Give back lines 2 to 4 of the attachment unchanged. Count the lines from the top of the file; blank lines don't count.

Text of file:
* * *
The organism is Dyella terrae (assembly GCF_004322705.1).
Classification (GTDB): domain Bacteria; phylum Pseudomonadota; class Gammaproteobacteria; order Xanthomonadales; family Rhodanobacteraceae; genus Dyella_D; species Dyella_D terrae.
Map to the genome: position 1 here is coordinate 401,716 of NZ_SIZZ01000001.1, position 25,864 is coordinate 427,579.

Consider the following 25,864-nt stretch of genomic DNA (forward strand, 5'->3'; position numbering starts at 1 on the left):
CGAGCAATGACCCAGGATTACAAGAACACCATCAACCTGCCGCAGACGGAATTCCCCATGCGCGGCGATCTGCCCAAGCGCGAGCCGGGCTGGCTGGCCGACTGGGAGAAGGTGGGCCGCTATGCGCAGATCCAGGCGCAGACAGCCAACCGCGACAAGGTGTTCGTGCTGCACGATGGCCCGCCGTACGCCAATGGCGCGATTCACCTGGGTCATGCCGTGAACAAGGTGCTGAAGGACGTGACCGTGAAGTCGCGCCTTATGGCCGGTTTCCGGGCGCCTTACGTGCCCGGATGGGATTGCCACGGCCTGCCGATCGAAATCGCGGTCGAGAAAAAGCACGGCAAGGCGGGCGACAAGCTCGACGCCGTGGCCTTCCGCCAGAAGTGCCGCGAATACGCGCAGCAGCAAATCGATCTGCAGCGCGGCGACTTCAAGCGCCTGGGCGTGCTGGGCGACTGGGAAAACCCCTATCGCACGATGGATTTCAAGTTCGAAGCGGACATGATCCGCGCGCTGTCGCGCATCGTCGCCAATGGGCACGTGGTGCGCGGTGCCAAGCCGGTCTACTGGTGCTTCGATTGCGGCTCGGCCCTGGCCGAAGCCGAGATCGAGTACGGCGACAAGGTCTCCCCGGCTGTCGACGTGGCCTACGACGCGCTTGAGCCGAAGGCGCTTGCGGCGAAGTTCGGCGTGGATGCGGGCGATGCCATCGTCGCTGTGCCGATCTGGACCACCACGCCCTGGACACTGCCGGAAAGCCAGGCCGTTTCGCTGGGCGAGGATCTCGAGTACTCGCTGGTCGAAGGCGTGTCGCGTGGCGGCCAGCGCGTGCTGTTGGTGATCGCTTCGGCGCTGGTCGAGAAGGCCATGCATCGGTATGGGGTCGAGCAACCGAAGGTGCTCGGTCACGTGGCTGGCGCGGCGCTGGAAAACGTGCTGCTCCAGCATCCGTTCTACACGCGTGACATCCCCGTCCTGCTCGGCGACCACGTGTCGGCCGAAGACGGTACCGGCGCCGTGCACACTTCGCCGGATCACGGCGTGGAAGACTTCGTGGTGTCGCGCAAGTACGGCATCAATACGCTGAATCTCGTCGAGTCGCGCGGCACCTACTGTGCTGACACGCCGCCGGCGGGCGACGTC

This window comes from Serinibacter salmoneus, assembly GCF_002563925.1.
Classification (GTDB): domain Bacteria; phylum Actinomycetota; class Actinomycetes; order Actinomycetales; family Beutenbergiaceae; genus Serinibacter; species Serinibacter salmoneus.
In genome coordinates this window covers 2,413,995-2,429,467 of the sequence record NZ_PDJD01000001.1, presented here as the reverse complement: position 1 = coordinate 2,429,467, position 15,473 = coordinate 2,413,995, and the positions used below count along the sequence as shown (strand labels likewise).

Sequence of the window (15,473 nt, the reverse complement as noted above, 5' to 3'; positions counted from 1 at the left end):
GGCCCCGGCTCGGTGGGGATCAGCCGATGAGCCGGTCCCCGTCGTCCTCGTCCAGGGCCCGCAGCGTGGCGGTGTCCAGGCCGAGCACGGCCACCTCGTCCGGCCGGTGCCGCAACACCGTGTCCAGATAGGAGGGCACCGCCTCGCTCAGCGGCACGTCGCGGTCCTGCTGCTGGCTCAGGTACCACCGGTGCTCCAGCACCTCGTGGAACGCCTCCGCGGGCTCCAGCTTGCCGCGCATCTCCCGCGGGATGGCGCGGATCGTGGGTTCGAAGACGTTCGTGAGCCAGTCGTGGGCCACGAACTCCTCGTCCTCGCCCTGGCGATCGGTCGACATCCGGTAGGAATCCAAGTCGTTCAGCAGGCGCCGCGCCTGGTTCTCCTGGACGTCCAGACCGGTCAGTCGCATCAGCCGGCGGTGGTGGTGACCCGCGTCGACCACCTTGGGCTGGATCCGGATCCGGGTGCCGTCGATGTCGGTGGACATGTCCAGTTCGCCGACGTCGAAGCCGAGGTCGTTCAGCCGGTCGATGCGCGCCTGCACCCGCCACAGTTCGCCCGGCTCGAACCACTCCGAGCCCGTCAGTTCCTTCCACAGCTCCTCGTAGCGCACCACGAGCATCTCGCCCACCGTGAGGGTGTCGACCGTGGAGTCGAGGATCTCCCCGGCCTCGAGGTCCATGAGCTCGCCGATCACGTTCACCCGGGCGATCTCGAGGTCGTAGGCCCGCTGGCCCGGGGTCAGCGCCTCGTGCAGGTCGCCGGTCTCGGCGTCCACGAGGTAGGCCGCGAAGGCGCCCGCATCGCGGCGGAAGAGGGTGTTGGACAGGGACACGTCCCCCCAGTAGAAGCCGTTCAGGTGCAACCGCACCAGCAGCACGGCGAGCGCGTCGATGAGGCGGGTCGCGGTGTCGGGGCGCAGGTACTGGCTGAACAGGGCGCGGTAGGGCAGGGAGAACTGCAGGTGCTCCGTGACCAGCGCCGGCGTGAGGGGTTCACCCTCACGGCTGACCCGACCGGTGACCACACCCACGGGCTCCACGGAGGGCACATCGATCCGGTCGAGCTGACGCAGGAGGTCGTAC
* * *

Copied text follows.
Classification (GTDB): domain Bacteria; phylum Pseudomonadota; class Gammaproteobacteria; order Xanthomonadales; family Rhodanobacteraceae; genus Dyella_D; species Dyella_D terrae.
Map to the genome: position 1 here is coordinate 401,716 of NZ_SIZZ01000001.1, position 25,864 is coordinate 427,579.

Consider the following 25,864-nt stretch of genomic DNA (forward strand, 5'->3'; position numbering starts at 1 on the left):